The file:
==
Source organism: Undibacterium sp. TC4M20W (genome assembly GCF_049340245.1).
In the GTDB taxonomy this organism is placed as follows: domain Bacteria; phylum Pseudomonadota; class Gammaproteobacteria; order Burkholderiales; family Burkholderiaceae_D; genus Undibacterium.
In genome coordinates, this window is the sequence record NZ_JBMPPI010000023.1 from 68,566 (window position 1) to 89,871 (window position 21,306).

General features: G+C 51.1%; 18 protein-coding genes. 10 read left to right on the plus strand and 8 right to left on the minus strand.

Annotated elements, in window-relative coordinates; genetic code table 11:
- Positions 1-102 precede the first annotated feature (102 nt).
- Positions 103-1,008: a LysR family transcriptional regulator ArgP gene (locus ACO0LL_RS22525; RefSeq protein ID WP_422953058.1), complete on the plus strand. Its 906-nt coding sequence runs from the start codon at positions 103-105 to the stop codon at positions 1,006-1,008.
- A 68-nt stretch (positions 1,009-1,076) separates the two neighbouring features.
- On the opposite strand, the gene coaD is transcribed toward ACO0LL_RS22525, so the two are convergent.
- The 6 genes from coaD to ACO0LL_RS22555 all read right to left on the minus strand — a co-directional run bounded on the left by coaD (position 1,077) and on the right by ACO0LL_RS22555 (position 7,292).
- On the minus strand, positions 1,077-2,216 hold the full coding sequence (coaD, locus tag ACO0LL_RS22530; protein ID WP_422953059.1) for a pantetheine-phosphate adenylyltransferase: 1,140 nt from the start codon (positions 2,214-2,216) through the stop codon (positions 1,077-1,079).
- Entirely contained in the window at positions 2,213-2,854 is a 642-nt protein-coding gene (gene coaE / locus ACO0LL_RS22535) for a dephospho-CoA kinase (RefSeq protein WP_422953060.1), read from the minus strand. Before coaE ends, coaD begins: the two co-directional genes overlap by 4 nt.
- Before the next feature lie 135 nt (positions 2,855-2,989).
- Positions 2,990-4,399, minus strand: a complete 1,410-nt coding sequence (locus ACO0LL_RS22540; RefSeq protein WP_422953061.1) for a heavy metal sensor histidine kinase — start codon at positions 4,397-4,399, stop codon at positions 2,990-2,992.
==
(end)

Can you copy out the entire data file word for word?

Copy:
Source organism: Undibacterium sp. TC4M20W (genome assembly GCF_049340245.1).
In the GTDB taxonomy this organism is placed as follows: domain Bacteria; phylum Pseudomonadota; class Gammaproteobacteria; order Burkholderiales; family Burkholderiaceae_D; genus Undibacterium.
In genome coordinates, this window is the sequence record NZ_JBMPPI010000023.1 from 68,566 (window position 1) to 89,871 (window position 21,306).

General features: G+C 51.1%; 18 protein-coding genes. 10 read left to right on the plus strand and 8 right to left on the minus strand.

Annotated elements, in window-relative coordinates; genetic code table 11:
- Positions 1-102 precede the first annotated feature (102 nt).
- Positions 103-1,008: a LysR family transcriptional regulator ArgP gene (locus ACO0LL_RS22525; RefSeq protein ID WP_422953058.1), complete on the plus strand. Its 906-nt coding sequence runs from the start codon at positions 103-105 to the stop codon at positions 1,006-1,008.
- A 68-nt stretch (positions 1,009-1,076) separates the two neighbouring features.
- On the opposite strand, the gene coaD is transcribed toward ACO0LL_RS22525, so the two are convergent.
- The 6 genes from coaD to ACO0LL_RS22555 all read right to left on the minus strand — a co-directional run bounded on the left by coaD (position 1,077) and on the right by ACO0LL_RS22555 (position 7,292).
- On the minus strand, positions 1,077-2,216 hold the full coding sequence (coaD, locus tag ACO0LL_RS22530; protein ID WP_422953059.1) for a pantetheine-phosphate adenylyltransferase: 1,140 nt from the start codon (positions 2,214-2,216) through the stop codon (positions 1,077-1,079).
- Entirely contained in the window at positions 2,213-2,854 is a 642-nt protein-coding gene (gene coaE / locus ACO0LL_RS22535) for a dephospho-CoA kinase (RefSeq protein WP_422953060.1), read from the minus strand. Before coaE ends, coaD begins: the two co-directional genes overlap by 4 nt.
- Before the next feature lie 135 nt (positions 2,855-2,989).
- Positions 2,990-4,399, minus strand: a complete 1,410-nt coding sequence (locus ACO0LL_RS22540; RefSeq protein WP_422953061.1) for a heavy metal sensor histidine kinase — start codon at positions 4,397-4,399, stop codon at positions 2,990-2,992.